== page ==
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Kulik v. United States

United States District Court, D. Alaska

June 28, 2016

Melissa Kulik, Plaintiff,
United States of America, Defendant.

          ORDER AND OPINION [Re: Motion at Docket 22]

          JOHN W. SEDWICK, Senior District Judge.


         In this medical malpractice case, plaintiff Melissa Kulik ("Kulik") moves at docket 22 for an order compelling defendant United States of America ("United States") to produce witness statements from eleven healthcare providers pursuant to Federal Rule of Civil Procedure 37. The United States opposes at docket 29. Kulik replies at docket 36. Oral argument was not requested and would not assist the court.


         According to the complaint, while Kulik was 36 weeks pregnant and receiving prenatal care from the Alaska Native Medical Center ("ANMC") she suffered a stroke that caused her permanent brain damage and physical deficits.[1] The complaint alleges that her stroke was caused by the malpractice of ANMC medical providers. Kulik filed the complaint in state court, and the United States removed it to this court pursuant to 28 U.S.C. § 1346(b)(1).

         After the complaint was filed, a number of Kulik's healthcare providers wrote "practitioner narratives"[2] at the request of the Office of the General Counsel ("OGC") for the United States Department of Health and Human Services.[3] The cover letter that accompanied the request states that the narrative statements would give the providers a chance to "answer the allegation of negligence" by explaining their care and would be used by the OGC attorney and the U.S. Attorney in litigation.[4] The instant discovery dispute arose when the United States withheld production of the practitioner narratives, claiming they are protected by the work-product privilege.[5]


         If a party fails to make disclosures or cooperate in discovery, the requesting party may move to compel.[6] "The party who resists discovery has the burden to show that discovery should not be allowed, and has the burden of clarifying, explaining, and supporting its objections."[7]


         A. Work-Product Protection is Unavailable

         The federal work-product doctrine traces its origins to the Supreme Court's 1947 decision in Hickman v. Taylor .[8] The Hickman court struck a balance between the liberal discovery rules that require disclosure of "all the relevant facts gathered by both parties, "[9] on one hand, and "unwarranted inquiries into the files and the mental impressions of an attorney, "[10] on the other. The rule that emerged from Hickman is that discovery is proper where "relevant and non-privileged facts remain hidden in an attorney's file" and the party requesting discovery shows that "production of those facts is essential to the preparation of" his or her case.[11]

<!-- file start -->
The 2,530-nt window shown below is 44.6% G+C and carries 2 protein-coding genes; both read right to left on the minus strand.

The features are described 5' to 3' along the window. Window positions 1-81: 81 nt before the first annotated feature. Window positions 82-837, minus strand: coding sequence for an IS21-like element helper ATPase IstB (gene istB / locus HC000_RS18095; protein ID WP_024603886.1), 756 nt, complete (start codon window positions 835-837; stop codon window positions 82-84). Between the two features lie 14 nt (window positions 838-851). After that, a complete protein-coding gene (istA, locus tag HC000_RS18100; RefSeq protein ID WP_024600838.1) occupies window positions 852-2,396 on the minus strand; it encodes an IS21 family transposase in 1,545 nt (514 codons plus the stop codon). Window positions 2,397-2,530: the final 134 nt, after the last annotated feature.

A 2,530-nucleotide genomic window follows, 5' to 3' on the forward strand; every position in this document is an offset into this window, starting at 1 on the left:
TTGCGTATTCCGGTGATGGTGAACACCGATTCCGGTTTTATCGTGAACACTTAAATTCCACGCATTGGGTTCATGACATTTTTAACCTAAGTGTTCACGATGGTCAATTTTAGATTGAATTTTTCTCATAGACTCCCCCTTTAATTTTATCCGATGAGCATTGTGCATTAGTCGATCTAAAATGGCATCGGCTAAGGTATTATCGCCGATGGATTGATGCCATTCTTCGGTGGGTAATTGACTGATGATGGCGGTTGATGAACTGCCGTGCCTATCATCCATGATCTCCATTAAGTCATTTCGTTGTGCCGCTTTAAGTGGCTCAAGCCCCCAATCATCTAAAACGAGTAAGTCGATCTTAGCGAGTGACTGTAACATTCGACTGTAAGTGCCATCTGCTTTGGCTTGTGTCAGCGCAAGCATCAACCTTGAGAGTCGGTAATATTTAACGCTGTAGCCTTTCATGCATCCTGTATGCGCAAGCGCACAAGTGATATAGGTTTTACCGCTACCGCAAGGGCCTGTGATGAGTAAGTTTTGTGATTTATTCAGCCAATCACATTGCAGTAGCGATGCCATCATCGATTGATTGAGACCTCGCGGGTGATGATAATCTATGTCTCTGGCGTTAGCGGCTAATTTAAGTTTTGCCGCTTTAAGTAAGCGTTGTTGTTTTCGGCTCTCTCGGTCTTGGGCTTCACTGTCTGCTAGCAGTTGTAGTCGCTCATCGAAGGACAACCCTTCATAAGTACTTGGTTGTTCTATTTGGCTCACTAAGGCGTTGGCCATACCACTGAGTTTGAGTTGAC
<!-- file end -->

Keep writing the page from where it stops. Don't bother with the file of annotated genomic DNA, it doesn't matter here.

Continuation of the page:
The work-product rules are now codified at Rule 26(b)(3) of the Federal Rules of Civil Procedure, which sets out the general rule that a party "may not discover documents and tangible things that are prepared in anticipation of litigation or for trial by or for another party or its representative."[12] There is an exception to this rule, however, where the requested materials are otherwise discoverable under Rule 26(b)(1) and the party requesting them shows that "it has substantial need for the materials to prepare its case and cannot, without undue hardship, obtain their substantial equivalent by other means."[13]

         The party asserting the work-product privilege bears the initial burden of proving that the privilege applies. If it does so, the burden shifts to the requesting party to show (1) the substantial need for the materials and (2) the inability to obtain their substantial equivalent without undue hardship.[14]

         1. Qualified work-product protection applies

         The United States has established that qualified work-product protection applies here because the witness statements are documents that were prepared in anticipation of litigation by or for the United States.[15] Kulik argues that the statements cannot be covered by the work-product privilege because they contain no mental impressions of counsel, but this argument finds no support in the text of Rule 26(b)(3). "Under Rule 26(b)(3), it is clear that all documents and tangible things prepared by or for the attorney of the party from whom discovery is sought are within the qualified immunity given to work product, so long as they were prepared in anticipation of litigation or preparation for trial."[16] "Like other activities necessary to ...

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